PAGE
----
Other names for this phenomenon include bear market rally and sucker rally. From those two names, we can see why this is a relevant topic now, and why you want to be able to identify one. Being able to adjust your trading to a bear market rally not only can prevent losses but can also be an opportunity as well.
So, what are we talking about here?
Just like when the market rallies, there are corrections; when the market falls, there are pullbacks. They happen for relatively similar reasons. The problem is that when the market drops for a while, then starts moving higher, investors can be lulled into thinking that was the bottom. They might pile into the market to buy the lows, only to see the expected rally die out, and the market fall even further.
And here’s the hard part: There is no way to know for sure that we are having a “sucker rally” or a real rally until it’s over. And, of course, by then it’s too late. But, by understanding how the phenomenon works, why it happens, and some tricks of the trade, we can better manage our strategy to avoid common pitfalls around a dead cat bounce.
Why does the cat bounce?
Although “dead cat bounce” tends to be among the more popular ways to call it, a bear market rally is less graphic. Basically, when the market turns over, traders start losing optimism. Traders who expect the market to go up lose appetite as their portfolio shrinks. Other bullish traders might have their positions stopped out and be forced to take losses. This accelerates the market downwards.
At a certain point, the traders have cut their losses, either voluntarily or not, and the market stabilizes. This leads to opportunistic traders moving back into the market in the hopes that it was a bottom. Because the sellers have been exhausted from the latest move lower, a smaller number of bulls can push the market up for a while. But, if there isn’t any real conviction for a return to growth – like the economic fundamentals just aren’t there – then the rally will fade, and the market will return to its downward trajectory of before.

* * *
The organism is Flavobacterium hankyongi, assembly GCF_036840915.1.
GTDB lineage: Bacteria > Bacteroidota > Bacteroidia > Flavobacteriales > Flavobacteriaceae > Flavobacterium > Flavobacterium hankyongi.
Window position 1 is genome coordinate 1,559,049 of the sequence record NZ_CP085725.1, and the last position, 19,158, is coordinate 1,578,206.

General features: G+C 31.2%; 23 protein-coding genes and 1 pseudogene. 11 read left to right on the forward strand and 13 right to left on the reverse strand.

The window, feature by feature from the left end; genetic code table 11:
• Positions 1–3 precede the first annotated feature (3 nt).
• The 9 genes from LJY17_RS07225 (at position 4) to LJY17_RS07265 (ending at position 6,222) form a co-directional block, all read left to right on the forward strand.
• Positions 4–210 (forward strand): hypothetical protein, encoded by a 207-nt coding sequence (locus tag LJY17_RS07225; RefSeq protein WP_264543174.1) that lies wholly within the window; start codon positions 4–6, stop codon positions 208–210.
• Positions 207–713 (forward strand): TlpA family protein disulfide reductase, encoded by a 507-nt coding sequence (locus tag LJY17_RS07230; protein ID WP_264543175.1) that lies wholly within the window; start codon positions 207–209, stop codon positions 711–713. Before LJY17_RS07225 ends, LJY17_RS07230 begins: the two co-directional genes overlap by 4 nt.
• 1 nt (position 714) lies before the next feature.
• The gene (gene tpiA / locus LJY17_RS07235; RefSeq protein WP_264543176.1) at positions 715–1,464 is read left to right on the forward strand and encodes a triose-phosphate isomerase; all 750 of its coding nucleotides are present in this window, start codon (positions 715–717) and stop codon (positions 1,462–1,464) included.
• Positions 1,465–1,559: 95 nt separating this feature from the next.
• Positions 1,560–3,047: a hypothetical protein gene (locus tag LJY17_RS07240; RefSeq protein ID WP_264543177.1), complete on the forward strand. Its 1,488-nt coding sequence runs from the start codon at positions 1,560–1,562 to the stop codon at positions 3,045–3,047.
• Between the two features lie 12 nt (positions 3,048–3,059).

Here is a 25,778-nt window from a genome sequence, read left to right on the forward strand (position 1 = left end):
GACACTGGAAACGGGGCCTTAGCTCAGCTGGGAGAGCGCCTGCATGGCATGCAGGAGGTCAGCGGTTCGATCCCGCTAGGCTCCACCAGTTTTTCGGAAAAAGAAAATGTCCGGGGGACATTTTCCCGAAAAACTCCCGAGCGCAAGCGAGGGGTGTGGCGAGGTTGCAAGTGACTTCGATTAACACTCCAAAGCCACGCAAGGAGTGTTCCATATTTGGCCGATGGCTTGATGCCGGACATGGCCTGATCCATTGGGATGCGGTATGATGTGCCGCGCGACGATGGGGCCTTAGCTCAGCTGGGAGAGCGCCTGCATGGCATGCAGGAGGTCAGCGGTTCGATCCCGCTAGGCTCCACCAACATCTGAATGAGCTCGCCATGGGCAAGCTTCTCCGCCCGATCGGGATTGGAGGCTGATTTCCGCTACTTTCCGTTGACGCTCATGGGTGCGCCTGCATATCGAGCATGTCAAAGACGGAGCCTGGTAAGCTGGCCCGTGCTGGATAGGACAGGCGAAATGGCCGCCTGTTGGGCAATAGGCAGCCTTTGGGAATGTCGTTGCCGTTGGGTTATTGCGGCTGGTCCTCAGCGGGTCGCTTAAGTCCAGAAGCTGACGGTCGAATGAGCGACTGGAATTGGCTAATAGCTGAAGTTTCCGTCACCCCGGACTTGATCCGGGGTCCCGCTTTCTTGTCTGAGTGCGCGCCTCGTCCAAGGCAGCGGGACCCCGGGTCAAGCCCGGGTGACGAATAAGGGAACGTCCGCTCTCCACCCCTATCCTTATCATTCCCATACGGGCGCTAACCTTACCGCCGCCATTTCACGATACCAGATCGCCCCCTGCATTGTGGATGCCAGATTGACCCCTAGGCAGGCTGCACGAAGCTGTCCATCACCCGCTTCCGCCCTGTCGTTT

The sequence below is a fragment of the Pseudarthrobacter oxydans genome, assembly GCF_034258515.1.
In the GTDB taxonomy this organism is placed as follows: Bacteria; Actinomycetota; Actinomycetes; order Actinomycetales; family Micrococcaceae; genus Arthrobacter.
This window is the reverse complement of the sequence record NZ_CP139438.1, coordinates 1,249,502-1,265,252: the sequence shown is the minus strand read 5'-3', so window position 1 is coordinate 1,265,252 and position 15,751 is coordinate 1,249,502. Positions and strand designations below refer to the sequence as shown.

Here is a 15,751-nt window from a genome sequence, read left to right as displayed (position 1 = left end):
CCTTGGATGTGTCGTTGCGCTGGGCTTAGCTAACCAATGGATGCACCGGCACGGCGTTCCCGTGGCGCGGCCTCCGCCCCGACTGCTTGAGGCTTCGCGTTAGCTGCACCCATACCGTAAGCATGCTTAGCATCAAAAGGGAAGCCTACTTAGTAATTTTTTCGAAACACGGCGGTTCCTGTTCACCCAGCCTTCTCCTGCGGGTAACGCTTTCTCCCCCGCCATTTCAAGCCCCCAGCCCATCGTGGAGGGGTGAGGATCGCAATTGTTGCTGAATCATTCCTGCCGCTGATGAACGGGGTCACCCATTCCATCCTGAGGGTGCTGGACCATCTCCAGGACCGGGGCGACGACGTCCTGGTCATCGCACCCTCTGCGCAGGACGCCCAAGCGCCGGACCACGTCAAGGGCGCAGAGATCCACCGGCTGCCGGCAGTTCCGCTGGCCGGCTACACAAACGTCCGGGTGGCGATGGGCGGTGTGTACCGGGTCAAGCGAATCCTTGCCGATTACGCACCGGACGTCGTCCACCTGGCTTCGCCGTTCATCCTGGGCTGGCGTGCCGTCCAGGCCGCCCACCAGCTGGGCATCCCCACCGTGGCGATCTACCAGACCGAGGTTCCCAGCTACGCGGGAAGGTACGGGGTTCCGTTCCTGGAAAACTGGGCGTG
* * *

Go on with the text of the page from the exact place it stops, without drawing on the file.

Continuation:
Signs and symptoms
Like corrections in a bull market, bounces in a bear market can take a few days or last for up to months. They also happen several times in the course of the bear market. During the infamous dot-com crash, there were 18 rallies during the bear market. The longer the bear market, the more times the dead cat will bounce.
Generally, a sucker’s rally is considered one that moves up at least 5%. But some of these rallies have moved up as much as 56% over the course of several months. Meaning that depending on your strategy, they could still be a good investment opportunity.
What to do about it?
Since it’s impossible to know for sure when one is happening, or if it’s a real rally, traders can’t really expect to completely avoid a sucker’s rally. But judicious and active management of stop losses as well as conservative money management can help turn this risk into an opportunity.